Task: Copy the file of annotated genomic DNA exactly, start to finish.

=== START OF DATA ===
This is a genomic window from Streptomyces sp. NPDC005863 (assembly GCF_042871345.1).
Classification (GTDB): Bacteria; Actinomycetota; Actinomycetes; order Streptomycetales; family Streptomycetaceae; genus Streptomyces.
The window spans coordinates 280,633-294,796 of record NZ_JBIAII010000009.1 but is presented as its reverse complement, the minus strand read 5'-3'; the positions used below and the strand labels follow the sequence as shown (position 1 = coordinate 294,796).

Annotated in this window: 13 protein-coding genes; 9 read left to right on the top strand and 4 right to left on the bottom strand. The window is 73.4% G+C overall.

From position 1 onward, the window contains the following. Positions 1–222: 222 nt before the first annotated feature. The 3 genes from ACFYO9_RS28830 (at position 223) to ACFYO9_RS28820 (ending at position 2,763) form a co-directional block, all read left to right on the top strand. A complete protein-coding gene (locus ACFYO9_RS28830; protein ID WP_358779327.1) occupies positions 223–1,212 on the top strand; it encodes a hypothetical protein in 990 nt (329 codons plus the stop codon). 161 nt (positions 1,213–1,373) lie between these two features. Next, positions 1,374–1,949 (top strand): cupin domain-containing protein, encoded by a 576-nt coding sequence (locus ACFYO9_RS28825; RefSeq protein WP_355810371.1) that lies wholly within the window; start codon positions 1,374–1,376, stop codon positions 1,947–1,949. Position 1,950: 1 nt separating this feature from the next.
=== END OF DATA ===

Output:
This is a genomic window from Streptomyces sp. NPDC005863 (assembly GCF_042871345.1).
Classification (GTDB): Bacteria; Actinomycetota; Actinomycetes; order Streptomycetales; family Streptomycetaceae; genus Streptomyces.
The window spans coordinates 280,633-294,796 of record NZ_JBIAII010000009.1 but is presented as its reverse complement, the minus strand read 5'-3'; the positions used below and the strand labels follow the sequence as shown (position 1 = coordinate 294,796).

Annotated in this window: 13 protein-coding genes; 9 read left to right on the top strand and 4 right to left on the bottom strand. The window is 73.4% G+C overall.

From position 1 onward, the window contains the following. Positions 1–222: 222 nt before the first annotated feature. The 3 genes from ACFYO9_RS28830 (at position 223) to ACFYO9_RS28820 (ending at position 2,763) form a co-directional block, all read left to right on the top strand. A complete protein-coding gene (locus ACFYO9_RS28830; protein ID WP_358779327.1) occupies positions 223–1,212 on the top strand; it encodes a hypothetical protein in 990 nt (329 codons plus the stop codon). 161 nt (positions 1,213–1,373) lie between these two features. Next, positions 1,374–1,949 (top strand): cupin domain-containing protein, encoded by a 576-nt coding sequence (locus ACFYO9_RS28825; RefSeq protein WP_355810371.1) that lies wholly within the window; start codon positions 1,374–1,376, stop codon positions 1,947–1,949. Position 1,950: 1 nt separating this feature from the next.